Hamas, Fatah agree to halt violence

By
May 10, 2006 05:02

 
X

Dear Reader,
As you can imagine, more people are reading The Jerusalem Post than ever before. Nevertheless, traditional business models are no longer sustainable and high-quality publications, like ours, are being forced to look for new ways to keep going. Unlike many other news organizations, we have not put up a paywall. We want to keep our journalism open and accessible and be able to keep providing you with news and analyses from the frontlines of Israel, the Middle East and the Jewish World.

As one of our loyal readers, we ask you to be our partner.

For $5 a month you will receive access to the following:

  • A user experience almost completely free of ads
  • Access to our Premium Section
  • Content from the award-winning Jerusalem Report and our monthly magazine to learn Hebrew - Ivrit
  • A brand new ePaper featuring the daily newspaper as it appears in print in Israel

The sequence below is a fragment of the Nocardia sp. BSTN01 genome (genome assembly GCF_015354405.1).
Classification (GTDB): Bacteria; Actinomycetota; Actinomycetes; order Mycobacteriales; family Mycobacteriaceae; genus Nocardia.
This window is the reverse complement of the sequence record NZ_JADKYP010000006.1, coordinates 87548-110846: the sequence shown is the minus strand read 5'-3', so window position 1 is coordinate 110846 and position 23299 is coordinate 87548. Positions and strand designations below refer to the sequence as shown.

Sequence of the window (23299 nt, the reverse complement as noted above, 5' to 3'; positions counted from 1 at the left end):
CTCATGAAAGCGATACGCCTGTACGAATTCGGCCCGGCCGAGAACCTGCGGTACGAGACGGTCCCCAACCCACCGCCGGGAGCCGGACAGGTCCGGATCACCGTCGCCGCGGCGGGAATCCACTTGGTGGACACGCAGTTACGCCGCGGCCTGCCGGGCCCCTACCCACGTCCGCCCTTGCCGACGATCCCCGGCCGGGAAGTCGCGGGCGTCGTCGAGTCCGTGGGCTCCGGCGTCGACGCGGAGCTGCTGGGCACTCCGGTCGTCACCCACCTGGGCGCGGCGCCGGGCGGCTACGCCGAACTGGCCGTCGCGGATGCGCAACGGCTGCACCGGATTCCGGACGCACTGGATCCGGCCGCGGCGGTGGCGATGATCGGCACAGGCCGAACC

Help us grow and continue telling Israel’s story to the world.

Thank you,

Ronit Hasin-Hochman, CEO, Jerusalem Post Group
Yaakov Katz, Editor-in-Chief

UPGRADE YOUR JPOST EXPERIENCE FOR 5$ PER MONTH Show me later Don't show it again

The Palestinian premier wrested an agreement early Wednesday from his Hamas and the rival Fatah to stop violent incidents, hours after Hamas gunmen attacked a Fatah funeral procession and children were caught in crossfire in Gaza City. Nine Palestinians, including five children, were wounded in the firefight in Gaza City on Tuesday morning. Then Hamas operatives attacked the funeral procession in southern Gaza for a Fatah gunman killed in a Monday clash, setting off two bombs and opening fire. Fatah gunmen dropped to the ground and returned the fire. Three unarmed bystanders were lightly wounded, hospital officials said. The fighting broke out hours before international mediators agreed to send some aid to ease the financial siege on the Hamas-led government because of its violent anti-Israel ideology.

Related Content

August 17, 2018
German Jewish council urges end of Iran-Germany trade

By BENJAMIN WEINTHAL